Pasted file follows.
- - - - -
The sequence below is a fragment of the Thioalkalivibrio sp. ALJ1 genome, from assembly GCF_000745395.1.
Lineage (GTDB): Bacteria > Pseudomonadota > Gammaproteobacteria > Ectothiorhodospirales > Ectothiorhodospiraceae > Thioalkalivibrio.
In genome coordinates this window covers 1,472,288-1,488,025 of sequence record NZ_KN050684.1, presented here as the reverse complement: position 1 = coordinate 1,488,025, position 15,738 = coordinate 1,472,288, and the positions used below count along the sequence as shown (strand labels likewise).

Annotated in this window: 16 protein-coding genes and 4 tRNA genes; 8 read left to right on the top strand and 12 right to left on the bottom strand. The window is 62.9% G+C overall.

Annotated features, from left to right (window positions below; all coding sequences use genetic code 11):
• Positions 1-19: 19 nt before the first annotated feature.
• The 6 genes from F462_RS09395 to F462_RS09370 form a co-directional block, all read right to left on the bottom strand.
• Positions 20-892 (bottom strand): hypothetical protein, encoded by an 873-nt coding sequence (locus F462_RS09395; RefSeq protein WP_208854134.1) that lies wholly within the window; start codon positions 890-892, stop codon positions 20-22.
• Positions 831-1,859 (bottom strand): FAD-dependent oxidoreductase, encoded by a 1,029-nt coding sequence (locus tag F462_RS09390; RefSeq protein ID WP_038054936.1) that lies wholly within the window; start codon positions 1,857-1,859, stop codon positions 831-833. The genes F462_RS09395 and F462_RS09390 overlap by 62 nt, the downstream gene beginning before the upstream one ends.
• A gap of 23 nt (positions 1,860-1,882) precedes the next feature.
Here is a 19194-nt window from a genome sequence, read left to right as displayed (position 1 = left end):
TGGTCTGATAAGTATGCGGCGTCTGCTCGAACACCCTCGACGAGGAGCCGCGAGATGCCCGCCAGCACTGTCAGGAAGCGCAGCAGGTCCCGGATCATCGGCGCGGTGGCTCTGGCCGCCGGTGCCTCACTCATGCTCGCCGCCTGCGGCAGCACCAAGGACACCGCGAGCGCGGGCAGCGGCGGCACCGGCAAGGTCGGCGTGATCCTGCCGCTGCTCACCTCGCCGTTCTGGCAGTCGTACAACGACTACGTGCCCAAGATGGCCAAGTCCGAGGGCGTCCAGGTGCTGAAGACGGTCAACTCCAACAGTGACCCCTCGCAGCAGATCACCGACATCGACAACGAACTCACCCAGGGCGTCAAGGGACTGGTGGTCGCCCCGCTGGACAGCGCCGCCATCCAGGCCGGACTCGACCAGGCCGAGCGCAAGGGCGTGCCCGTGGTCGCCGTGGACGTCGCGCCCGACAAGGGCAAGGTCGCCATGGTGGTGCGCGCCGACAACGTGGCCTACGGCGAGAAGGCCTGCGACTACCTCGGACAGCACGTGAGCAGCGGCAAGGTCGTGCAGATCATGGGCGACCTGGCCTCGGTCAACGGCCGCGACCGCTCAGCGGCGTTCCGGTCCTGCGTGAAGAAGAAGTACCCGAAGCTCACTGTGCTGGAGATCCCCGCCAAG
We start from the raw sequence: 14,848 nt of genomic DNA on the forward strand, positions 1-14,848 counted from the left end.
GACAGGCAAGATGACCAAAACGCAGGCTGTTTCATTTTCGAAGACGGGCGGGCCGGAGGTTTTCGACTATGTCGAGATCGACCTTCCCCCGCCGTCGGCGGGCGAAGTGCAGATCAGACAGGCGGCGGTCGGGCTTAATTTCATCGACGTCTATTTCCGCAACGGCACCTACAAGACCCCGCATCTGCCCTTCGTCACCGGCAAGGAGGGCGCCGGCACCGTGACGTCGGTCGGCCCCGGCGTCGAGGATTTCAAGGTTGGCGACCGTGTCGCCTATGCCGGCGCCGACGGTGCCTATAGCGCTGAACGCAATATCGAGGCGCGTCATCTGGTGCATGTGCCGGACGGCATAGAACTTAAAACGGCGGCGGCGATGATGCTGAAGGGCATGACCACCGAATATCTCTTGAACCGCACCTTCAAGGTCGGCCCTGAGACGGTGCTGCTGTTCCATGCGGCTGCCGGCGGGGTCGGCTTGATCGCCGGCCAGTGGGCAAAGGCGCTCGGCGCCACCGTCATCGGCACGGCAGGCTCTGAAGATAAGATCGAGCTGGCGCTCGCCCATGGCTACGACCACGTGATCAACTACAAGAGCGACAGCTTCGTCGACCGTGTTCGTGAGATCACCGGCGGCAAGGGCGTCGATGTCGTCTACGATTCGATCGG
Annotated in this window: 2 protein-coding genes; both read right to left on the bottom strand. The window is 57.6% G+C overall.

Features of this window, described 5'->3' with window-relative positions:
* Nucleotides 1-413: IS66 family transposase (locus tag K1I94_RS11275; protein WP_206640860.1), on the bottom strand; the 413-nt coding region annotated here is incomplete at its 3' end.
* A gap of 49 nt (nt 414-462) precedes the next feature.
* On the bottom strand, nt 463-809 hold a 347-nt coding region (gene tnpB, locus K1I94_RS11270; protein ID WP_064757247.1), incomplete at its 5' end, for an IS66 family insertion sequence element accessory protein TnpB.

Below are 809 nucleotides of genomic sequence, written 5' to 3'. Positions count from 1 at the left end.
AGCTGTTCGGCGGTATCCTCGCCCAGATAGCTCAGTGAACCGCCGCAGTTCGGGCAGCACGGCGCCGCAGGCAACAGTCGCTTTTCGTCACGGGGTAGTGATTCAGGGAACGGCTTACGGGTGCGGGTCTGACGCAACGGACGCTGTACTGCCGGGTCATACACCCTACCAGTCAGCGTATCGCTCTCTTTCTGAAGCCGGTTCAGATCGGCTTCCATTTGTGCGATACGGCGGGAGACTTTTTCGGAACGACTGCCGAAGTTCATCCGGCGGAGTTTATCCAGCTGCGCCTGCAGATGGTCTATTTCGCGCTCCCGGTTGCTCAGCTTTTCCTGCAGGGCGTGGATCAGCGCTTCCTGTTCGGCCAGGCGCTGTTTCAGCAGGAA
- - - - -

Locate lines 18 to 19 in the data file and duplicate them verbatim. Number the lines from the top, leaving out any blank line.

* A gap of 49 nt (nt 414-462) precedes the next feature.
* On the bottom strand, nt 463-809 hold a 347-nt coding region (gene tnpB, locus K1I94_RS11270; protein ID WP_064757247.1), incomplete at its 5' end, for an IS66 family insertion sequence element accessory protein TnpB.